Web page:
Ruud into US Open final and brink of world top ranking
Casper Ruud reached the US Open final and closed in on the world number one ranking with a four-set victory over Karen Khachanov on Friday.
Ruud defeated the Russian 7-6 (7/5), 6-2, 5-7, 6-2 in his semi-final and will face either Spanish teenager Carlos Alcaraz or Frances Tiafoe of the United States in Sunday's championship match.
It will be world number seven Ruud's second Grand Slam final of the season after finishing runner-up to Rafael Nadal at the French Open in June.
Should Alcaraz lose his semi-final later Friday, the 23-year-old from Norway will become the new world number one next week.
"This match today was another great match from my side. I think we were both a bit nervous in the beginning, some breaks back and forth," said Ruud who had never got past the third round in New York before this year.
"You have to take into account that this match was probably the biggest match for both of our careers and of course there will always be some nerves."
Ruud and Khachanov, who knocked out Nick Kyrgios in a five-set quarter-final, exchanged a double break each in a scrappy opening set.
However, it ended with a lung-busting flourish when Ruud came out on top in a 55-shot rally to convert a third set point in the tiebreak.
The Norwegian raced to a double break in the third and fifth games of the second set, wrapping it up in just 33 minutes when Khachanov fired a forehand long.
Olympic silver medallist Khachanov hit back, moving to two set points in the 12th game of the third set, cutting the match deficit when Ruud buried a lazy forehand in the net.
It was a brief setback, however, for Ruud who broke in the fourth set to lead 2-1, thanks to a pinpoint forehand pass, and backed it up with another break for 4-1.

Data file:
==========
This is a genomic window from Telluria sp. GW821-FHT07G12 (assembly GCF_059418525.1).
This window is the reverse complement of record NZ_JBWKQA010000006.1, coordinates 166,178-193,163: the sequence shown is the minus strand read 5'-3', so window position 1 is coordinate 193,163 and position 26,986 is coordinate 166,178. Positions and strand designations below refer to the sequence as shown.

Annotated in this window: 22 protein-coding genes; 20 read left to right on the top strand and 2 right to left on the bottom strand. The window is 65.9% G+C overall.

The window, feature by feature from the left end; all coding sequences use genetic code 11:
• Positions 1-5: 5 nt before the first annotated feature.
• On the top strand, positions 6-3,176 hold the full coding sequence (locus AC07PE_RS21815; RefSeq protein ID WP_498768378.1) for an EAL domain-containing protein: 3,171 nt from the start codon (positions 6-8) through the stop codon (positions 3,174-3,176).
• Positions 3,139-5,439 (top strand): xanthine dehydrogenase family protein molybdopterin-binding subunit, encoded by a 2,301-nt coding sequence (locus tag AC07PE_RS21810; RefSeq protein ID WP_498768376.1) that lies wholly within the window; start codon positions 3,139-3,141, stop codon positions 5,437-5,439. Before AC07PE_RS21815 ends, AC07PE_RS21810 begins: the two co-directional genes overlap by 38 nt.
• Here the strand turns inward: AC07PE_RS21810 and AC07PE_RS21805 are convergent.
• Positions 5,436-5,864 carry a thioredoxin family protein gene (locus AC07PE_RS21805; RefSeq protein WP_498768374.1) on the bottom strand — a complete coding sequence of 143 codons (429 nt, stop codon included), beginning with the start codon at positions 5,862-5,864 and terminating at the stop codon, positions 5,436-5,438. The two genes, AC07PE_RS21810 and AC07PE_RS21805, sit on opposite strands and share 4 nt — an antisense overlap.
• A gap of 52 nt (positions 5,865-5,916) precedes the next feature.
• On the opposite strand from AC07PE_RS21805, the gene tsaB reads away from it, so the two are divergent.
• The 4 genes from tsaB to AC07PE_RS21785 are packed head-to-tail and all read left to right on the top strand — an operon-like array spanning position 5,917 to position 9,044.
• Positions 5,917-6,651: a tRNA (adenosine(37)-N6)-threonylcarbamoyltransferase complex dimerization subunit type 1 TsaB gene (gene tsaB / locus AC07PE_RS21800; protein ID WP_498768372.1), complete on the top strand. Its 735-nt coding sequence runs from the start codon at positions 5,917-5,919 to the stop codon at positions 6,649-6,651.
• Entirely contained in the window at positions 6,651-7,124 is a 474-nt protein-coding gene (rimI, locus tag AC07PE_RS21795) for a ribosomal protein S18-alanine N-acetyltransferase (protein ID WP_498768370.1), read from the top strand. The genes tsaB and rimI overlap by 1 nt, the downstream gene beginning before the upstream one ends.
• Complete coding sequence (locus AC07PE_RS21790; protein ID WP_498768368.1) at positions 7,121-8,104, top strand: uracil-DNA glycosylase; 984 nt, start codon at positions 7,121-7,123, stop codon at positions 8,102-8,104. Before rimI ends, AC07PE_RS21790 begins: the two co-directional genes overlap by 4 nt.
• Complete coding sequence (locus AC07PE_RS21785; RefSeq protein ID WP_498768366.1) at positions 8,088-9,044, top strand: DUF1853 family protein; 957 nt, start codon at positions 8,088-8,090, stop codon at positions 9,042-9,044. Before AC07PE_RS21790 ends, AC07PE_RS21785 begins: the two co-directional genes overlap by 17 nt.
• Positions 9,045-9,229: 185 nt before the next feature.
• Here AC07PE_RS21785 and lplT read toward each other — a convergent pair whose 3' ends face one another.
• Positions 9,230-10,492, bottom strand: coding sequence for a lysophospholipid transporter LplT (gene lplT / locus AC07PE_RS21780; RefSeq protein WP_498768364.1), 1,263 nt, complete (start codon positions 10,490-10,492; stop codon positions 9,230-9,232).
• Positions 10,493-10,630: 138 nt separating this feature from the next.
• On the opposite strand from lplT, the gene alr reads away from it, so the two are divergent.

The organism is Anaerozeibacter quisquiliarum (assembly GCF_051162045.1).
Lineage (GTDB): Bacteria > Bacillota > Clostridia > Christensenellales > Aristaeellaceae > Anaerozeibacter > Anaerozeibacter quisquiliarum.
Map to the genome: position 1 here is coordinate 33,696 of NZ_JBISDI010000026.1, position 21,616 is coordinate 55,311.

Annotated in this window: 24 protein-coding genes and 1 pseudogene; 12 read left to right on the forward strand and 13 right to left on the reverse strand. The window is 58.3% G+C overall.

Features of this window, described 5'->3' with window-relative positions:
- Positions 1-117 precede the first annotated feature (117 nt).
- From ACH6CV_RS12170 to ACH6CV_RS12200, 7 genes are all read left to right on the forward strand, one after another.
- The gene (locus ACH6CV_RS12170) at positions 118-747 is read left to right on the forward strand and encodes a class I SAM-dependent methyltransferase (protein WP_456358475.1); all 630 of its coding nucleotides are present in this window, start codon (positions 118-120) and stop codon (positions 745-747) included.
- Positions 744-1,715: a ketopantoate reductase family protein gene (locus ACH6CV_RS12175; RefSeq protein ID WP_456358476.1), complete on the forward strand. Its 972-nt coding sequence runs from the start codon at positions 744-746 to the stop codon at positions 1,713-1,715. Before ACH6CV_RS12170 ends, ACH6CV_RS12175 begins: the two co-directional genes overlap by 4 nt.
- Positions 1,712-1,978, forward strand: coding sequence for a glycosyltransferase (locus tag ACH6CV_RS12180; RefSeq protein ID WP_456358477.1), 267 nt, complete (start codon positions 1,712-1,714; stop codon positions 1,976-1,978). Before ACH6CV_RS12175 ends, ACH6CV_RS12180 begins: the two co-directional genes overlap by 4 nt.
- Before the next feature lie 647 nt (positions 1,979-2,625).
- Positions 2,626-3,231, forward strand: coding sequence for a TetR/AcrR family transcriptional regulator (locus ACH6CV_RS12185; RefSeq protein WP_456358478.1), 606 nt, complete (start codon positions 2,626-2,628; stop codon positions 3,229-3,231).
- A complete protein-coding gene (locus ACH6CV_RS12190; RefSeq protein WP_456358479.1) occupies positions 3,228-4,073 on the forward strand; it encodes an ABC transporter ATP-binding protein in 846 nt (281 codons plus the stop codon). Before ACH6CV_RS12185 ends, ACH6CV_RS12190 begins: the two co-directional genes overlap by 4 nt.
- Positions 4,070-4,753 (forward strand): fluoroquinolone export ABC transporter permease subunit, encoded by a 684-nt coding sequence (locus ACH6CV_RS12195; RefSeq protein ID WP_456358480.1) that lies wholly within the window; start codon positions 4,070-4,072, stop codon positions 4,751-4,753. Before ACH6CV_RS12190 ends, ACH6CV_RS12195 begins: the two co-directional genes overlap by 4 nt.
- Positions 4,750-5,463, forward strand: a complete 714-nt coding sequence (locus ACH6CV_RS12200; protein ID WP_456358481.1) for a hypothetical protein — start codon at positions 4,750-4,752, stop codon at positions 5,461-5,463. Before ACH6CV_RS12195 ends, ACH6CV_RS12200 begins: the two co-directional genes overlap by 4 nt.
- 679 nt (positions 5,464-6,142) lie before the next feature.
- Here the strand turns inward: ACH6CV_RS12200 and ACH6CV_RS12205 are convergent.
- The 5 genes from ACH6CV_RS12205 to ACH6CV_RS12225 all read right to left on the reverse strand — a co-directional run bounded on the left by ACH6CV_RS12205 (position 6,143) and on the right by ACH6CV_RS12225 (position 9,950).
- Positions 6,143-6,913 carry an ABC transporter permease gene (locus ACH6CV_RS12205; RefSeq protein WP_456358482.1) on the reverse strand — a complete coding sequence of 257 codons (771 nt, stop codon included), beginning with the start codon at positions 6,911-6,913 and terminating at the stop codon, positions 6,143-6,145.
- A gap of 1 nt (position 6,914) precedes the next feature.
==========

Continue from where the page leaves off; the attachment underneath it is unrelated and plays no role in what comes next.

- 'Humble enough' -
The Norwegian moved to three match points and sealed victory courtesy of a sweetly-timed drop shot with Khachanov rooted at the back of the court.
"After Roland Garros, I was extremely happy but at the same time humble enough to think that could be my only final in a Grand Slam in my career," said Ruud.
"They don't come easy. So here I am a couple of months later – it feels beyond words to describe."
Khachanov described the 55-shot rally which decided the opening set as "crazy".
"I have never played a point like that before but I felt pumped and in the game," said the 26-year-old.
"It was a painful way to lose a set. I felt OK after it but a few games later...maybe not!"
Alcaraz is the youngest Grand Slam men's semi-finalist since the 2005 French Open when Nadal won the first of his 22 majors.
The 19-year-old is also the youngest US Open men's semi-finalist since 1990 when Pete Sampras claimed the title.
However, the swashbuckling Spaniard needed two five-setters in the last two rounds to make his maiden semi-final at the Slams, spending more than nine hours on court to see off Marin Cilic and Jannik Sinner.
Against Italy's Sinner, he saved a match point in a quarter-final which stretched to five hours and 15 minutes and ended at a tournament record late finish of 2:50 a.m. on Thursday.
"I would say it was the best match I've played in my entire career," said Alcaraz who will become the youngest men's world number one of all time if was to go on and win Sunday's final.
Tiafoe, the world number 26, is bidding to become the first American Grand Slam men's finalist since Andy Roddick at Wimbledon in 2009.
The son of immigrants from Sierra Leone, Tiafoe is also just two wins away from becoming the first African-American champion in New York since Arthur Ashe in 1968.